I used a walkthrough, because I didn’t find the gameplay very fun, I just wanted to experience the story. But I think the gameplay is supposed to NOT be fun. It’s supposed to be really stressful, and to put you in the shoes of the character you play. And maybe I cheapened the experience a bit by using that walkthrough. Oh well.
Anyway! The story was intense! It makes you really think about what effect your actions will have on others and yourself.
So many papers!
Intrusion 2 is basically Metal Slug with physics. Objects get thrown around, trees bend and wobble, and enemies wave their mechanical tentacles around.
I didn’t really care much for the physics, but I guess that’s what made the gameplay a bit different from similar games. The mech designs were cool and the boss battles were epic. The final battle in particular was one of the most insane boss battles I’ve ever played in a game.
My main criticism about Intrusion 2 is that the levels just dragged on for a bit too long. Enemies and scenery just repeated a few times too many. It took me over two hours to play through the game, while Metal Slug fits the same amount of content into a much shorter game with more replay-value.
It’s also worth noting that it was made in Flash by one guy!
Fighting a giant mecha-snake while snowboarding down a mountain!
Don’t know if it was just me, but I really didn’t like the controls in this game. They were just really wonky no matter what settings I used. The gamepad joystick was too sensitive for the shooting parts, but not sensitive enough on the menus. And the mouse controls were horrible for the platforming bits.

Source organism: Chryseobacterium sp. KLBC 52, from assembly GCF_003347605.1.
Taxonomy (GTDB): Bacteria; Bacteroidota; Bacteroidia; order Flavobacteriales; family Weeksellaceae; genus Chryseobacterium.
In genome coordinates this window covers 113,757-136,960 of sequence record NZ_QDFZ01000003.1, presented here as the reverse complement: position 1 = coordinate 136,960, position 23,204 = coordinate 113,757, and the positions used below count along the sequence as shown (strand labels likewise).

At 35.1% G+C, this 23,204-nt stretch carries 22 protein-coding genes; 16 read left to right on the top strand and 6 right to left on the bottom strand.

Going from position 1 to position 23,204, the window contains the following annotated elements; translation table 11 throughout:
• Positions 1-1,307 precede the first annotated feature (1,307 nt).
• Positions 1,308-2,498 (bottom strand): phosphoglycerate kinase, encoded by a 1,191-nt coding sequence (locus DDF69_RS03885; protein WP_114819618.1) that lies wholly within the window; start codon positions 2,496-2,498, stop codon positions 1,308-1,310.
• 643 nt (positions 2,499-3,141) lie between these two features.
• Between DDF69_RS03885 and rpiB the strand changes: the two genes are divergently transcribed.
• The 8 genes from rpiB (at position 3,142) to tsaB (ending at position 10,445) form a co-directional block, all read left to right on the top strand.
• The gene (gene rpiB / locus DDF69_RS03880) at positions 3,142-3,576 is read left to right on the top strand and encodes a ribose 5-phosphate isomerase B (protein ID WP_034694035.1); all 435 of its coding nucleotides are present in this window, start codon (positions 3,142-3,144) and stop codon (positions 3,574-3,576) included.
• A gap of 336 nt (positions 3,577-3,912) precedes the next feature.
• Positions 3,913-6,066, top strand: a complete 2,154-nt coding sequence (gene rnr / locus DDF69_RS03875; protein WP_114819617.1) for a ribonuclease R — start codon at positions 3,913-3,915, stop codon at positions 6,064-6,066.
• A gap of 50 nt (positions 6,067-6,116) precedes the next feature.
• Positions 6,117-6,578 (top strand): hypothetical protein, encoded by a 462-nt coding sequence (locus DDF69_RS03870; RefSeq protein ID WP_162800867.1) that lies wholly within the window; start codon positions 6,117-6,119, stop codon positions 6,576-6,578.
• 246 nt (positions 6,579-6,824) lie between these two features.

The platforming bits seemed unnecessary. Why not just give us a menu-based level hub instead of constantly shifting between two types of gameplay?
The shoot em parts were quite fun, but felt like they could have been done a lot better. The worst part was how often enemies would go off screen. If enemies go off screen in a shooter, they’re not supposed to come back!! But in this game, they do, quite often. Most of the enemy movement patterns depended on your movement, so you often had to move in a way that would keep them on screen. That’s pretty annoying.
Anyway, I played the game for the artstyle, and it surely delivered on unique graphics. The melee weapons on your ship were fun too. But overall I wasn’t too impressed.
Everything is a pen drawing!
Reus isn’t really my type of game. I just picked it up because it looked interesting, and it was. You play as four giants who terraform the world and make it habitable for humans. Then the humans get greedy and start fighting wars with each other, and eventually they’ll even start attacking your giants. At that point it’s time to destroy their civilization with a single punch.
Fun concept, but it’s not something I can play for more then an hour or two before getting bored.
I also liked that the game looked like it could have been made in Flash. I’m sitting there thinking, “Hey, I could do graphics like that!”.
Don’t piss off the giants.